“A full 32% of the 78 million tons of plastic packaging produced annually is left to flow into our oceans; the equivalent of pouring one garbage truck of plastic into the ocean every minute.”- Earthday.org
Listen, you’re never going to make it to Neverland if you don’t stay hydrated. Luckily, there are filtered water fountains all over the park. There’s really no reason to buy a water bottle when you can bring your own and fill it up for FREE. Let’s be real, Disneyland can get expensive. Do you really want to be dropping $4 every time you are thirsty? Nah, Mickey don’t play like that.
3. Use the Disneyland app: reserve fast passes + eliminate paper tickets
The lines at Disneyland ARE NO JOKE. Legit, you could wait up to three hours for one of the more popular rides. Using the Disneyland app to reserve a fast pass ahead of time will make your trip much more enjoyable. You can reserve an advance spot on a ride, make dining reservations, check ride wait times, and view your photos on the app.
4. Only buy something you will really hold onto for a long time
Oh, how I wish Disney offered more fair-trade or ethically-made souvenirs. Alas, it’s slim pickings. Apparently, the coffee at the park is sourced from an organic, fair-trade farm in Peru. That’s good! But other than a few organic soaps and some jewelry made out of recycled materials, I didn’t see many options. According to their 2017 corporate responsibility report, Disney is “on track” for labor and production standards. It would be great to see them take bigger steps towards changing their global supply chain, in favor of sustainable goods.
If you are going to buy something at Disneyland, really consider if it’s something you need. If not, make sure it’s something you will hold onto for a long time. If it’s going to end up in the trash or donation box a year later, maybe it’s not necessary to buy? I think there is something kind of radical about choosing to not make a purchase from a park/ company that is so highly consumer-driven. I say that knowing, if you are at the park, you’ve already bought into the consumptive culture and are somewhat consciously along for the ride.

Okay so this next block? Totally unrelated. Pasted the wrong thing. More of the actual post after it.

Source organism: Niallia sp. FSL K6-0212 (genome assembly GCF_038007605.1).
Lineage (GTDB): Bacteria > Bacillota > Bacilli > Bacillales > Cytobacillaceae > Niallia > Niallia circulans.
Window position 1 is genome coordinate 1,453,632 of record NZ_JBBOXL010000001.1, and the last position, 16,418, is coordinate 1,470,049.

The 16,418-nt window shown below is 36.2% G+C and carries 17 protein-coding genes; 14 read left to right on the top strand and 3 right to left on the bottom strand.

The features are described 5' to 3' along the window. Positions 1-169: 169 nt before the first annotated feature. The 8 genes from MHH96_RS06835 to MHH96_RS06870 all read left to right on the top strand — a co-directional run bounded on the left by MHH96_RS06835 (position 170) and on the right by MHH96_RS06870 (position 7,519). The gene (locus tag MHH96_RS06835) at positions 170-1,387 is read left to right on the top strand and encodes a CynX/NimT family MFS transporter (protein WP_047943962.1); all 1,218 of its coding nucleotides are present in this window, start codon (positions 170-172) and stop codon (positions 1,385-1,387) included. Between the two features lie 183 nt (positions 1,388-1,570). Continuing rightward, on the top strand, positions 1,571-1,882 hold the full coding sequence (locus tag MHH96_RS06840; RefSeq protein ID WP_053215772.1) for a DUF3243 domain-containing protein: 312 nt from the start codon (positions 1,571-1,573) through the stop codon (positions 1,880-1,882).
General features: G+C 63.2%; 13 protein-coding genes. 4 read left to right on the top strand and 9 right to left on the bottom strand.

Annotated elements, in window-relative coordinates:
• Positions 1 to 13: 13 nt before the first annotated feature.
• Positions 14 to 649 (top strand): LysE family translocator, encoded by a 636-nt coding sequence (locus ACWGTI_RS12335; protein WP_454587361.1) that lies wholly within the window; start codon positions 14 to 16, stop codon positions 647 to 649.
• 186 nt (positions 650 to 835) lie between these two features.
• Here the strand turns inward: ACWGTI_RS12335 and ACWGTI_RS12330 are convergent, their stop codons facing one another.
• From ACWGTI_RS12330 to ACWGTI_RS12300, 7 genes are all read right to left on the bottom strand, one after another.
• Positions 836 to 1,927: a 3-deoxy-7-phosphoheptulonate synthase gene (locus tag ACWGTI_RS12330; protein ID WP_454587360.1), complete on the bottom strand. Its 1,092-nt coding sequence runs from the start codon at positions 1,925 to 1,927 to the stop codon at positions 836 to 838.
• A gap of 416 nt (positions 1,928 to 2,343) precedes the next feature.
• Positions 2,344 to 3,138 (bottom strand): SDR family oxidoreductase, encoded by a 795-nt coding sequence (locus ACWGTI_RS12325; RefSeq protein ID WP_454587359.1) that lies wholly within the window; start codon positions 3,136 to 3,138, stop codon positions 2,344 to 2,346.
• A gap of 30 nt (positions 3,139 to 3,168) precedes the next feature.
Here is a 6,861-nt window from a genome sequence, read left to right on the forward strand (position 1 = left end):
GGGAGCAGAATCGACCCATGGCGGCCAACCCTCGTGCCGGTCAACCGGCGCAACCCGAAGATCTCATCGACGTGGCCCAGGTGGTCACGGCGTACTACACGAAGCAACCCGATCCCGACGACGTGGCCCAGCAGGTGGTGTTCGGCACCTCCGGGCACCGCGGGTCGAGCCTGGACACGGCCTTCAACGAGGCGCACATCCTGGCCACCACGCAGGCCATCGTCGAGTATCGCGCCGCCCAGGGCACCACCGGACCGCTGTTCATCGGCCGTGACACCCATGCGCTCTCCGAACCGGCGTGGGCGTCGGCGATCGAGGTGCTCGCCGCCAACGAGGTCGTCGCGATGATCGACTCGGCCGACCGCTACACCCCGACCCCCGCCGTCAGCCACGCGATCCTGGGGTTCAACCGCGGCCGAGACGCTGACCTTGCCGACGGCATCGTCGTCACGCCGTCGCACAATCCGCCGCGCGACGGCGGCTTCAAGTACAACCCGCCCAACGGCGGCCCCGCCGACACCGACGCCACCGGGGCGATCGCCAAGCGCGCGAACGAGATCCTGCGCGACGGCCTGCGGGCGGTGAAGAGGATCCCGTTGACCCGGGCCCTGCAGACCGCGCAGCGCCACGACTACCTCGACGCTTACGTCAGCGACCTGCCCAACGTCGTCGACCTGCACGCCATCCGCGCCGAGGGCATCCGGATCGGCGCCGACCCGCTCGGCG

5. Carpool or take the public buses to the park
Carpool or take public transportation to the park to cut down on gas and pollution. There are a bus and metro station close to the park. Many of the hotels near the resort also offer shuttle rides to the park. Ride-sharing is usually always a better option for the environment and your wallet.
6. Jimminy Cricket! Use the recycling bins, that’s what they are there for!
Disney parks collect 20 different recyclables and there are plenty of receptacles around the park.
7. Take one of the surveys and suggest implementing more environmental policies and changes
Our voice is a powerful tool. Companies like Disney thrive off of feedback. They wouldn’t be so successful if they didn’t take great care in listening to what their customers wanted.
At the park’s entrance, there are cast members standing by with surveys. Use your voice and express your concern for the environment. Let them know that the only way to become the most magical place on earth, is if we take care of the earth. Tell them what matters to you as a conscious consumer and what you would like to see them do more of.
“When you believe in a thing, believe in it all the way, implicitly and unquestionable.”- Walt Disney
Did we miss something? Do you have tips for going green at one of the Disney parks? We’d love to hear from you. Drop us a comment!
Misty is the owner and founder of Green Suitcase Travel. She is a consultant, travel writer, and all around travel maven. When she is not traversing the world, spreading the news about sustainable travel, she is in Tucson, Arizona enjoying the desert.